33. We bought a 180K house last year, granted the yard was nothing but dirt and weeds at first, the bathroom tile needed calking, and a few other small problems, but my kids are happy, well fed, educated, and healthy. Isn’t that all what matters?

  34. The house next door to me is $125,000, 1600 sq ft, 3 bd/2 bath, double wide garage, fully remodeled, new lawn and beautiful flower beds. And if you don’t like that price tag, there are several others in liveable but worse shape for $76K or so. Salt Lake City suburbs.

    This sounds like how I grew up. 9 kids in a 3 bedroom house. The oldest got the privilege of sleeping in the laundry room. 1 bathroom for 11 people meant you didn’t get to shower every day. We spent most of our time outside because there was NO ROOM to stay inside. If you got a sliver, you went to “Dr. Dad,” who also handled slight infections and loose teeth, plus checking your throat to see if it was red enough to justify staying home from school. Mom took care of bruises and scrapes with herbal remedies (doctors are EXPENSIVE!). Our tomato plants were the envy of the neighborhood, and there was a horse pasture behind us.

  35. “Some people need to lighten up and quit thinking every family has to have a $150,000 house”

    This struck me as a bit funny because in the county where I live, $150,000 is the LOW END price for a one bedroom one bathroom condo.

  36. sounds wonderful! they can even eat the tomatoes from your garden huh? no supermarket run for pasta sauce!

  37. I haven’t seen any modest decent house with 3 bedrooms in the $150,000 range in the west, east, south, midwest, unless it’s in the high crime area. I’ve moved to the west and now to the midwest within the last 2 years and there is nothing out there in this price range. Maybe the list prices are not reflective of what is actually bought, it is a simple life, and in many ways its much healthier then city living.

  38. I don’t know where Larry lives, but in much of the US away from the coasts and outside major urban areas, that’s the price of a comfortable, affordable, but not luxurious or brand-new house in a nice neighborhood.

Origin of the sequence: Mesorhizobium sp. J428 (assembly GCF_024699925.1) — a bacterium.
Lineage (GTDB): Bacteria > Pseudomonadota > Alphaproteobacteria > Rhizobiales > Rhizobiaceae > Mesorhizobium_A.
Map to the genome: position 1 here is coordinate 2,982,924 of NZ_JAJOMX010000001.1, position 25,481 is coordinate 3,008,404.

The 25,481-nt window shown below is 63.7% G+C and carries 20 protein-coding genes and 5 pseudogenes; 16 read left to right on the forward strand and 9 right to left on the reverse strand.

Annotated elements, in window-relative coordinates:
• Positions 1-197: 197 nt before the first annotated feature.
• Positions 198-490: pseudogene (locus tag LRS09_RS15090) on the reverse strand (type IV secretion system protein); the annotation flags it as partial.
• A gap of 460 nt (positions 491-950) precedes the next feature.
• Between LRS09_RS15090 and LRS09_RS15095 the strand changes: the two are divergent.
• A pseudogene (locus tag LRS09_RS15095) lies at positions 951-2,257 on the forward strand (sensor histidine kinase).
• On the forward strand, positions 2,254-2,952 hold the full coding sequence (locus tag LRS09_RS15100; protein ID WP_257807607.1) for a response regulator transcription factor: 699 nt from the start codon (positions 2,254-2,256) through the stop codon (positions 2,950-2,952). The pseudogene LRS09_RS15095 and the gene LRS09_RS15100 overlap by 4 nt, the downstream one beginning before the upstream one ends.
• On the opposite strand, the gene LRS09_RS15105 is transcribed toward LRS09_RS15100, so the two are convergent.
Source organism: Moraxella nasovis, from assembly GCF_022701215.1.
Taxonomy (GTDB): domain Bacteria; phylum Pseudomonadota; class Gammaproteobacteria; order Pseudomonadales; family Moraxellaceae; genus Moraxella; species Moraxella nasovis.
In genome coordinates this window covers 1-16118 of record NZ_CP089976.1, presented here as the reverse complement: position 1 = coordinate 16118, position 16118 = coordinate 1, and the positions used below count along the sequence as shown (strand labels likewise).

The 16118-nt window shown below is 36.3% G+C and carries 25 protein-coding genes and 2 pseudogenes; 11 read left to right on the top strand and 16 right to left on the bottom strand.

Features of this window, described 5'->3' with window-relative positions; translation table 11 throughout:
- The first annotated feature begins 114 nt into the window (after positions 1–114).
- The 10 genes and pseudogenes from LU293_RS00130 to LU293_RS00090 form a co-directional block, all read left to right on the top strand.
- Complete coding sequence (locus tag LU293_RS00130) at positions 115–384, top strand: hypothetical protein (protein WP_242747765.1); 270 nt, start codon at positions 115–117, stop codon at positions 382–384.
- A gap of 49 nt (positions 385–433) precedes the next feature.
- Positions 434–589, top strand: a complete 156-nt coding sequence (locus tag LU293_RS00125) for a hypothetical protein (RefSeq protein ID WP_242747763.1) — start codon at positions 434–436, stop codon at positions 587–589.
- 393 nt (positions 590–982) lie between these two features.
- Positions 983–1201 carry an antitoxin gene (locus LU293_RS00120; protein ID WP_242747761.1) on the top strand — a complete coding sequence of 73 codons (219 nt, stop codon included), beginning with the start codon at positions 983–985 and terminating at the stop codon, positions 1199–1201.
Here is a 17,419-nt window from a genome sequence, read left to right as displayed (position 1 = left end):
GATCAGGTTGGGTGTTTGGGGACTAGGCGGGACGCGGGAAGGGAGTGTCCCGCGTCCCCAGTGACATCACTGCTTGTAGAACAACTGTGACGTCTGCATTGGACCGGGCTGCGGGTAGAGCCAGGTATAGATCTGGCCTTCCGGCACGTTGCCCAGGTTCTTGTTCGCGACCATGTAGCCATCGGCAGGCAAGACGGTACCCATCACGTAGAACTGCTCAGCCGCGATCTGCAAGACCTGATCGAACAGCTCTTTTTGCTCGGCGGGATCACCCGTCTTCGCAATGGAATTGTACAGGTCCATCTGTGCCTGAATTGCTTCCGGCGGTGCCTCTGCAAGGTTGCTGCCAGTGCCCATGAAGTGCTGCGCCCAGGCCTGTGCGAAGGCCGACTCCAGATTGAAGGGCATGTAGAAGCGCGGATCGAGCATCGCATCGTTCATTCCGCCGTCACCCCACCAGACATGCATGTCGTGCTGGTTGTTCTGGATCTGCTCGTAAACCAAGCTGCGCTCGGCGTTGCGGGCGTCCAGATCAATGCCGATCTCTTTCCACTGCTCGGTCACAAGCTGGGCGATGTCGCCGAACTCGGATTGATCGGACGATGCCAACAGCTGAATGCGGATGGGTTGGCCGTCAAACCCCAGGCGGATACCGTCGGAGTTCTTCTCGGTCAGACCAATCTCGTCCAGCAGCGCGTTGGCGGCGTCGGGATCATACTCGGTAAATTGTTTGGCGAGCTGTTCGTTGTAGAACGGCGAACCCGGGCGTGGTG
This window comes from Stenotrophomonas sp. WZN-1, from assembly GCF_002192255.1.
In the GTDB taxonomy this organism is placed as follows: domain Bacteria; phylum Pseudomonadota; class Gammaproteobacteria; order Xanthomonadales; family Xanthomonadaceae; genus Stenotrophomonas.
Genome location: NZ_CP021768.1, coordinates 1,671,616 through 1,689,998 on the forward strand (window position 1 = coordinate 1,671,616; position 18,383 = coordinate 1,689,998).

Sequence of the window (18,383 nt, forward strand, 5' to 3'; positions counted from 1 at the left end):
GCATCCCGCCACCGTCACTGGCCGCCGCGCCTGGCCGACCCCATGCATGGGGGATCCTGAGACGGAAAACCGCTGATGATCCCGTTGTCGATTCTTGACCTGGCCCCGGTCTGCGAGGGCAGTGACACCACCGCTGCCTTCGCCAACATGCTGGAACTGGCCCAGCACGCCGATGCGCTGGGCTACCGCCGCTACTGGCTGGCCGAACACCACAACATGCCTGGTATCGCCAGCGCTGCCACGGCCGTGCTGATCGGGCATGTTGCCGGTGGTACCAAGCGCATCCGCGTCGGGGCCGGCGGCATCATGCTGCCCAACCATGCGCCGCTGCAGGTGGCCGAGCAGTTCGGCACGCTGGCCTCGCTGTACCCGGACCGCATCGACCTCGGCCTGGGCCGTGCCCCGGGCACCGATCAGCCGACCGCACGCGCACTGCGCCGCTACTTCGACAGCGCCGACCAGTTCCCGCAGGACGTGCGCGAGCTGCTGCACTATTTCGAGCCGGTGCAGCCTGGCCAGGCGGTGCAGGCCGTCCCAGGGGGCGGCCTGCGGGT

Yeah, but part of what we pay for our homes is the fact that we get to live on the coast and/or near a major urban area : )

    I know it must drive coastal/urban dwellers mad to hear such numbers, and those of us who live in such areas wonder how the rest of you manage not to literally starve.

    You get paid more around here. Also, in NYC groceries are apparently cheap. Comparatively speaking, that is.

  39. My family experienced this same situation during the ’60’s affluence boom. We were the only “poor people” I knew.

    My Dad’s back was broken in a work injury he was never compensated for.

    My parents had 5 kids and another on the way. My Dad had a high paying oil field job. I remember having a beautiful home and pretty clothes.

    All that changed. Our family was on welfare for the next four years while my father recovered, and then returned to college in a era you just didn’t see “old guys” attending college.

    I remember whining and being resentful and angry of my lifestyle change. Summers were spent weeding and picking vegetables from the garden. Wealthy ladies from the other side of town would accompany me to the garden, pointing out which tomato or lettuce head to be picked. I was not amused when my parents named the chickens after us. I never wore “store bought” clothes until the day I left home.

    My mother delighted in it all. She came from a well to do home and seemed to revel in the farming, canning and sewing. She exhorted us to keep our heads high, not to ever let others shame us or make us feel less worthy.

    I felt shameful and unworthy anyway.

    Two weeks after my 18th birthday I joined the military for the education benefits and just to have a coat to wear in the wintertime.

    It’s hard to reconsile how, in my life today, I still feel “poor”. Compared to others I seem to be. I drive a 15 year old car. I can’t afford a trip to Hawaii, much less Europe. My TV was state of the art in 1992. Payday is a week 1/2 off and I’m putting off grocery shopping as much as possible. I don’t have a million dollars saved for retirement.

    OTOH – my lifestyle today is vastly more impressive than even those very well off were back in the days of my youth.

    I’ve managed to pay off a mortgage in spite of occasional 20% interest rates and housing prices 6 times what they were. My house has 3 bathrooms, a three car garage, and a TV and telephone in every room – including the kitchen. I choose not to, but could eat out in resturants every day and every meal.

    I guess it’s all relative.